Living in rural America I have to chuckle at all the fuss associated with Halloween.

I can remember going to one of my grandparents’ home as a kid and asking my grandmother how many trick-or-treaters came out to her rural Kansas. She’d smile and say a few of the neighbors would bring by kids and my cousins would stop by to eat homemade goodies. Back then there were quite a few farm families who lived in the country. That definitely dates me.

Grandma lived long enough in her home she started to see the decline in visit by the late 1970s. Only a couple of people would stop by and they were kind neighbors who just wanted to stop by and say hi.

Growing up in town for the most part my brothers and I would run the neighborhoods and stretch out beyond what our folks told us to go to fill our sacks with more candy than we dared eat.

Much like hunting as we got older it was the thrill of going that was actually more exciting than cleaning a bird.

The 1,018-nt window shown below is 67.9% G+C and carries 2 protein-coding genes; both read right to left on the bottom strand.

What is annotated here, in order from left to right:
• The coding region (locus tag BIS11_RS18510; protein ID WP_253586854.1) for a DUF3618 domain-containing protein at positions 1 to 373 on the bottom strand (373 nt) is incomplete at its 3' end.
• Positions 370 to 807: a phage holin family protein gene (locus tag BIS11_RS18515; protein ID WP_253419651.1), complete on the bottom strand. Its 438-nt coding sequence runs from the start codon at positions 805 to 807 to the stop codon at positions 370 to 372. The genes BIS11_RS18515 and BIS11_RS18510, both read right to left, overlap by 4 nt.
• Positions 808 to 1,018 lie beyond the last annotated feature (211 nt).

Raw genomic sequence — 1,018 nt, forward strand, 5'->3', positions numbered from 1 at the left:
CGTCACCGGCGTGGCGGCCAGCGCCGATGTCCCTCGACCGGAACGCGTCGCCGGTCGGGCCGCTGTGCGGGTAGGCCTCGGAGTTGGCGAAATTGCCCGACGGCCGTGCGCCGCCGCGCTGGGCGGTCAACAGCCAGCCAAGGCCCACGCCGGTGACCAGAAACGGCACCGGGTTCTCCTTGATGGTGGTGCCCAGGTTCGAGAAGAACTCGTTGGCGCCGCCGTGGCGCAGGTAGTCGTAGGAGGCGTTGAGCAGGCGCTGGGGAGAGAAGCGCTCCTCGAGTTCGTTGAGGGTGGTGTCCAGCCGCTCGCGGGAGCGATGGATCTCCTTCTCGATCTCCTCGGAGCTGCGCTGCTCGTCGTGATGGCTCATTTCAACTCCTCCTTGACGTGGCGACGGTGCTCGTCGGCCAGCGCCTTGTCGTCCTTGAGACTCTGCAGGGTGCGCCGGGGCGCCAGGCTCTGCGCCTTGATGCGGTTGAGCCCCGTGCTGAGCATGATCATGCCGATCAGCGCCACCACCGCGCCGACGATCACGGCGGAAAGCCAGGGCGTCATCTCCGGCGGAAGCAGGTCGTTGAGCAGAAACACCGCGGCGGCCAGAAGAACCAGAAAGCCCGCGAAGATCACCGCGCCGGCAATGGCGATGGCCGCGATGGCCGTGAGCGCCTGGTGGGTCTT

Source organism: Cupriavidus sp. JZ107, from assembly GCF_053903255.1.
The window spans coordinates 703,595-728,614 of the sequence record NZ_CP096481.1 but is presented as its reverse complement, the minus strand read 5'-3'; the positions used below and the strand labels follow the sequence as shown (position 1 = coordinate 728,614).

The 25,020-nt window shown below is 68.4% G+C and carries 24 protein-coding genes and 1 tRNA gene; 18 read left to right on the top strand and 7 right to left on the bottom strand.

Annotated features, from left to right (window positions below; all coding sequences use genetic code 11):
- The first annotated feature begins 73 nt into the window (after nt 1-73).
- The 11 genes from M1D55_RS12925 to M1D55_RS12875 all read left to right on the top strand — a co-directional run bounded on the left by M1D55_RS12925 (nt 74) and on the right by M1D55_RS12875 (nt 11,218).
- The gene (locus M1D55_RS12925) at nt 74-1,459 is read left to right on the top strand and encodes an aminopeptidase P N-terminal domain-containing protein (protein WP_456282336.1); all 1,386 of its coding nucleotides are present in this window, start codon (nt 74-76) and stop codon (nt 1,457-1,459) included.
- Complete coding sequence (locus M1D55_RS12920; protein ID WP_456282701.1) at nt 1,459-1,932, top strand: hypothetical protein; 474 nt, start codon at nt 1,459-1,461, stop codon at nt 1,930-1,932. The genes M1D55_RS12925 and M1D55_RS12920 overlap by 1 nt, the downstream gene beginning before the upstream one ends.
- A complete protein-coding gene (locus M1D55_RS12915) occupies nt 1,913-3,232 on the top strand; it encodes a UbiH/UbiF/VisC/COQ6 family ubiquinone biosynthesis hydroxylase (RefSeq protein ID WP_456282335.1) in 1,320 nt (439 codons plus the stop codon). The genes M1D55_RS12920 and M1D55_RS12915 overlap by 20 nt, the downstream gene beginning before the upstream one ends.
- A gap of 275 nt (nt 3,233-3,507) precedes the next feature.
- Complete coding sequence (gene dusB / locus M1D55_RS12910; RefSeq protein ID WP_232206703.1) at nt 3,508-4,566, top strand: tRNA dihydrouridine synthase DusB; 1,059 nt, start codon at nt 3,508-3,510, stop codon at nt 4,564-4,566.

For the most part my parents enjoyed the visits of neighborhood kids in the small towns I grew up in and they shared the laughter of seeing kids in costumes of that era.

Living in Dodge City I don’t get a lot of a Halloween visitors. In fact, last year I had none. I’m not complaining. I’m fortunate to live off the beaten path, which means the neighbors are nice but the decorations are minimal to none and that discourages kids from visiting. It means there is no need for me to buy candy that I should not eat anyway. From my parents I learned the value of buying fruit as a healthy alternative. If no one comes by at leaves more for me.

The kids travel to other streets with prominent cartoon figures in full balloon style and well-lit homes that are inviting to them and their parents. I rarely see little boys dressed as farmers. I occasionally see boys and girls dressed as cowboys and cowgirls and that always makes me smile.

When I was in college Halloween was fun and most people I know who went to college, regardless of age or gender, had many fond memories. Some of the best included stops at taverns where costume contests gave everyone an opportunity to get a discount on a pitcher of beer. With the raising of the drinking age from 18 to 21 it ushered in a different era in the bar scene.

Still, I’m thankful for having been able to enjoy the spirits of the season and the Halloween treats, though for the most part they are memories of my yesterday.

Enjoy your Halloween and enjoy the trick-or-treaters and greet them all with a healthy smile.

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